GSA Annual Meeting in Seattle, Washington, USA - 2017

Paper No. 367-4
Presentation Time: 9:00 AM-6:30 PM


HUTT, Sheila, GEORGEN, Jennifer and CARLSON, Charles, Department of Ocean, Earth, and Atmospheric Sciences, Old Dominion University, Norfolk, VA 23529,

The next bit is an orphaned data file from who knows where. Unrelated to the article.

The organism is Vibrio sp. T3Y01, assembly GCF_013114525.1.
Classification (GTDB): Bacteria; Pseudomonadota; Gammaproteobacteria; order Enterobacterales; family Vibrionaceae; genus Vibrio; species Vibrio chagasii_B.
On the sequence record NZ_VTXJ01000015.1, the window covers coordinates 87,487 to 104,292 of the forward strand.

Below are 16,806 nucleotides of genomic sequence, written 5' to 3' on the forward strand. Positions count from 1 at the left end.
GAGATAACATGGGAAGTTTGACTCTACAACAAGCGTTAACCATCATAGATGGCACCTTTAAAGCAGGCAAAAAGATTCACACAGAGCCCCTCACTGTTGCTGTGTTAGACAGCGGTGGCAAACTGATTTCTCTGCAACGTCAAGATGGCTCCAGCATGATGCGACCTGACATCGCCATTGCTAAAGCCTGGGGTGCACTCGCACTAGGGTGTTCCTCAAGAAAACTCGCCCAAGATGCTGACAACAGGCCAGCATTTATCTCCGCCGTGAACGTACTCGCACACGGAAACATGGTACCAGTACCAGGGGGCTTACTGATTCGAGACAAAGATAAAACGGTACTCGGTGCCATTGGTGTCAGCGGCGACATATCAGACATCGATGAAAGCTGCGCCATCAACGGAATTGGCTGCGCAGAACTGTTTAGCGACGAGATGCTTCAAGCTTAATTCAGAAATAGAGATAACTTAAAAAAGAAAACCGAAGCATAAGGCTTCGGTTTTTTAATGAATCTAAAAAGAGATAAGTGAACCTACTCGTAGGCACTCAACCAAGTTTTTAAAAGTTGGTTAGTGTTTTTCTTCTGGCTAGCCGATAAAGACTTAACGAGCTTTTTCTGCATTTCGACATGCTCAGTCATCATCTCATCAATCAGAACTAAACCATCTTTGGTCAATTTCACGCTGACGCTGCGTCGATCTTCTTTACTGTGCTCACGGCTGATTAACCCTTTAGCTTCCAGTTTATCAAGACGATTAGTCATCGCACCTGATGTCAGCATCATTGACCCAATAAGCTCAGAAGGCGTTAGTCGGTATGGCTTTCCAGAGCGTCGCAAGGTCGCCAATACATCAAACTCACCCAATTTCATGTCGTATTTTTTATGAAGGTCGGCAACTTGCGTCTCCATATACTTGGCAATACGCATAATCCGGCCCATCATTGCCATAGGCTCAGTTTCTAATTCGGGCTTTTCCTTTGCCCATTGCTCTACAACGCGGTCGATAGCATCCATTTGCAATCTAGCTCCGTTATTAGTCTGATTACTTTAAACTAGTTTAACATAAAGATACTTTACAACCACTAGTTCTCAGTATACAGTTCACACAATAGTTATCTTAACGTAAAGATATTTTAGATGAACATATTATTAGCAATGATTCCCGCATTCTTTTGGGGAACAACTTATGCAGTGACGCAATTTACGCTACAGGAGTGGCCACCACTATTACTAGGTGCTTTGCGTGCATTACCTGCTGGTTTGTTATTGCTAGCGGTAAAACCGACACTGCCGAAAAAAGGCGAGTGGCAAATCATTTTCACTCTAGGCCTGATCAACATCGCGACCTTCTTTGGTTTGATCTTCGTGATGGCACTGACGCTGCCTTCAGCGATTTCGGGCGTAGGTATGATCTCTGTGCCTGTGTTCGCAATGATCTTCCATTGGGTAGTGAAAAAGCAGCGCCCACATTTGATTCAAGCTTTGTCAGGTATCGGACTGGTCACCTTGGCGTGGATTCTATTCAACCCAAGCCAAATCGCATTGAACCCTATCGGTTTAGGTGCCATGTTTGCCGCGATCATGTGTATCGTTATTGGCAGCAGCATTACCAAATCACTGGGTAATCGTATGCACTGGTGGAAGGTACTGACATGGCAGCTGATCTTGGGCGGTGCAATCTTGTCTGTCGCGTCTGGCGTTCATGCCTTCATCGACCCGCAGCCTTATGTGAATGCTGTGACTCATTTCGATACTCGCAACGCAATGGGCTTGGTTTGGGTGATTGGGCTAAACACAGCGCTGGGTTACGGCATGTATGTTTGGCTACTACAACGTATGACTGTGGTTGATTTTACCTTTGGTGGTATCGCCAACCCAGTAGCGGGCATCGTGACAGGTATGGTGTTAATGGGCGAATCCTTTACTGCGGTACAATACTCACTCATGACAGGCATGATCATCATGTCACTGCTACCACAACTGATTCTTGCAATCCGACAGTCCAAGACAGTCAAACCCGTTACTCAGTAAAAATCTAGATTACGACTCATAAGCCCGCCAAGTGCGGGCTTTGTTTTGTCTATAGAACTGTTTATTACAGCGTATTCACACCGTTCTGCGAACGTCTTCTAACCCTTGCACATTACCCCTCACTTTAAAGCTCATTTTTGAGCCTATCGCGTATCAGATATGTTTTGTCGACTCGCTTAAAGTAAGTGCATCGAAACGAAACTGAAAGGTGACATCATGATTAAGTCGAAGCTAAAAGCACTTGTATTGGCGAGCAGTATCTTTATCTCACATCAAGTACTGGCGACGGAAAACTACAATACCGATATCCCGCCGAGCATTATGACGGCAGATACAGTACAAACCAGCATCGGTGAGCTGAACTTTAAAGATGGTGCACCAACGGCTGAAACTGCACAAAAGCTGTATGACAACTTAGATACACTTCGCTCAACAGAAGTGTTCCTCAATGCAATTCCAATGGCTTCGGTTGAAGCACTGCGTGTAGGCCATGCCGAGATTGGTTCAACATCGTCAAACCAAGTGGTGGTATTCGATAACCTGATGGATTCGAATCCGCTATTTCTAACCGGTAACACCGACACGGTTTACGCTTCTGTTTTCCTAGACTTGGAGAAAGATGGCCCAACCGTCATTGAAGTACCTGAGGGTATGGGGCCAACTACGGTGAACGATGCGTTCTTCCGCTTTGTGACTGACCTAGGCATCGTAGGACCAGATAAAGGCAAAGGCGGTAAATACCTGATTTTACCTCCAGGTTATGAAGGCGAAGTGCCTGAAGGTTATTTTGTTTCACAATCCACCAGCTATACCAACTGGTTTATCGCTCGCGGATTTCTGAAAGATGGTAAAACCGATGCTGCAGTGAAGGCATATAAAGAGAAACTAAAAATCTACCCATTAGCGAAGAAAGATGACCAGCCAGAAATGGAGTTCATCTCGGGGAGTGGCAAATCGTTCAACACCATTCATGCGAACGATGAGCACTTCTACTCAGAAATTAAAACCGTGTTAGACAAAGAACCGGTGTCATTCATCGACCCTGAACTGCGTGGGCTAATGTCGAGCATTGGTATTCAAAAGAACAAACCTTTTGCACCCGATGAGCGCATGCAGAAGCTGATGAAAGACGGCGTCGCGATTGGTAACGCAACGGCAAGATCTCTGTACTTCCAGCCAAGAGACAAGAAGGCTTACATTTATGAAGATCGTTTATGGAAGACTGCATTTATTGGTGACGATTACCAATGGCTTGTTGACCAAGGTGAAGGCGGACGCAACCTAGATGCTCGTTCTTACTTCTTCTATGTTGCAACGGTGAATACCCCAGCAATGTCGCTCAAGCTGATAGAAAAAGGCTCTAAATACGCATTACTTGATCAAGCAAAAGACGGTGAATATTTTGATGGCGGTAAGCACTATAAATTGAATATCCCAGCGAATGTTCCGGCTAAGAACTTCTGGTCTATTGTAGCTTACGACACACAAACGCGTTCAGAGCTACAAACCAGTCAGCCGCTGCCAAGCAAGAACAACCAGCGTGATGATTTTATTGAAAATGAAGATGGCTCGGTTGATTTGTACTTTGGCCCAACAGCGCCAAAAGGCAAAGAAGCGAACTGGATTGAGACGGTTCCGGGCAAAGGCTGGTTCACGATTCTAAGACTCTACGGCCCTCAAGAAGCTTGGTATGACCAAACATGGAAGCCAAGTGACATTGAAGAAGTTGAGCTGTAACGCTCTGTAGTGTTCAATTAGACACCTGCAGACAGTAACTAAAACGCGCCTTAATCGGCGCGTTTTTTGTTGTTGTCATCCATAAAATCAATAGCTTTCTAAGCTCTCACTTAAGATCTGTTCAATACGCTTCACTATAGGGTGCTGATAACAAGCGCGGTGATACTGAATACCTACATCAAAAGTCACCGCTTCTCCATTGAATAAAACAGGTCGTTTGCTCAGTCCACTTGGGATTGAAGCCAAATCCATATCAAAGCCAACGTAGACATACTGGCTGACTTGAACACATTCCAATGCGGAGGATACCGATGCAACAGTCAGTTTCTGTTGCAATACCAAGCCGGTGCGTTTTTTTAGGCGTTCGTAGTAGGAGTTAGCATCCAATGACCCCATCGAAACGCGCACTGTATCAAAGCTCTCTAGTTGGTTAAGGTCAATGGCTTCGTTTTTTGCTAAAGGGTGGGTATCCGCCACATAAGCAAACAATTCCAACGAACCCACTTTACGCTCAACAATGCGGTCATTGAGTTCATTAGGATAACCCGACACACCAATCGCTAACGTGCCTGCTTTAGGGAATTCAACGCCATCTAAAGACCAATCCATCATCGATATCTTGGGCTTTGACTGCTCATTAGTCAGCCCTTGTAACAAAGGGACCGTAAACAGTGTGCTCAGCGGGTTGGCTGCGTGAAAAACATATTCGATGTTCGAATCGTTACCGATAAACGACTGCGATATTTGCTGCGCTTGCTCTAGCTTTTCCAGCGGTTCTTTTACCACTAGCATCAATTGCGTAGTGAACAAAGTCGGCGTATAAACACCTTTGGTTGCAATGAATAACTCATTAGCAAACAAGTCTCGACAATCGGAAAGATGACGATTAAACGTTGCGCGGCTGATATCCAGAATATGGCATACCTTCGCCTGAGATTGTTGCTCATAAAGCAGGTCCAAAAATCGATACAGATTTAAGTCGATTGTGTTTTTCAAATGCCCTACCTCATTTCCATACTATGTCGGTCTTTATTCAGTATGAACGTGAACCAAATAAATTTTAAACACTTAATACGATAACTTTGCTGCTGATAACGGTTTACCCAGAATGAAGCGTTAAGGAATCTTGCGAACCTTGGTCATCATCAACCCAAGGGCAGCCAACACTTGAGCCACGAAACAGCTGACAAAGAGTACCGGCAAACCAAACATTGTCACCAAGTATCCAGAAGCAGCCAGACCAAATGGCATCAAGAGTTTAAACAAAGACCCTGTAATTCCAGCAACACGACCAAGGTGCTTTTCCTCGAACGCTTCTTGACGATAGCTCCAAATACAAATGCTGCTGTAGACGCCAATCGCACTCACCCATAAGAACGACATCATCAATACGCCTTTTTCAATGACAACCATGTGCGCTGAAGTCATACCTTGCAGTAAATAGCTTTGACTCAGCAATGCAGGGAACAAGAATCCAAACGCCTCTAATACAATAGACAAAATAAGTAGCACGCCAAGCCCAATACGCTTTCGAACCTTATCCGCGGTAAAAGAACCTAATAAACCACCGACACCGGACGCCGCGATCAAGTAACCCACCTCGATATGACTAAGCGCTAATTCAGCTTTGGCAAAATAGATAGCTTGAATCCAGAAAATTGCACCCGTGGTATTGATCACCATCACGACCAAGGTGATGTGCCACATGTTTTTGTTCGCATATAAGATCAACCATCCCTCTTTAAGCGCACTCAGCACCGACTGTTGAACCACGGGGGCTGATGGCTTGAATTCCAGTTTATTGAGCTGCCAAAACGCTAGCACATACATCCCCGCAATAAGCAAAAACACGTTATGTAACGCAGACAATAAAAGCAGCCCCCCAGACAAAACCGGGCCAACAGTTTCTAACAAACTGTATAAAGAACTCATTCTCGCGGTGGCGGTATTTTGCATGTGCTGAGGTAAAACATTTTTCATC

A number of coastal cities located at the mouth of the Chesapeake Bay, such as Norfolk and Virginia Beach, are currently experiencing the effects of sea level rise (SLR) and are projected to continue to do so in years to come (e.g., Ezer & Corbet, 2013). Many factors affect relative SLR in the Mid-Atlantic coastal region, including eustatic sea level changes, postglacial rebound, groundwater withdrawal, and stratigraphic subsidence. The composite effect of these factors result in SLR rates that have been calculated to be approximately 3.4 mm/yr - 5.8 mm/yr (e.g., Boon et al., 2010), placing the Hampton Roads area on a list of the cities most affected by rising coastal waters (e.g., Sallenger et al., 2012). The focus of this study is how submarine groundwater discharge (SGD) changes in response to SLR. SGD, or groundwater flowing from the seabed, is important to quantify in hydrologic and geochemical budgets because it serves as a significant pathway for contaminants and nutrients. This investigation considers three different settings often found in coastal regions, which are modeled after the relatively high-relief southern Eastern Shore, riverine-dominated Elizabeth River, and wave-dominated Ocean View beach. Each of these three settings is discretized into a two-dimensional model domain as a shore-perpendicular transect approximately 5 km in the horizontal direction and 10 m - 100 m in vertical extent. SGD is calculated using SUTRA, a USGS hybrid finite-element and finite-difference numerical model that solves the coupled equations for flow and solute transport assuming that density varies with space throughout the model. For each of the three locations, a series of models are run with sea level boundary conditions reflecting different SLR scenarios extending to the year 2100. Results simulate the location of the freshwater/saltwater interface in the three coastal environments at various future times. This forward modeling approach provides a framework to better understand how different rates of SLR can impact current groundwater flow systems within a specific area of interest.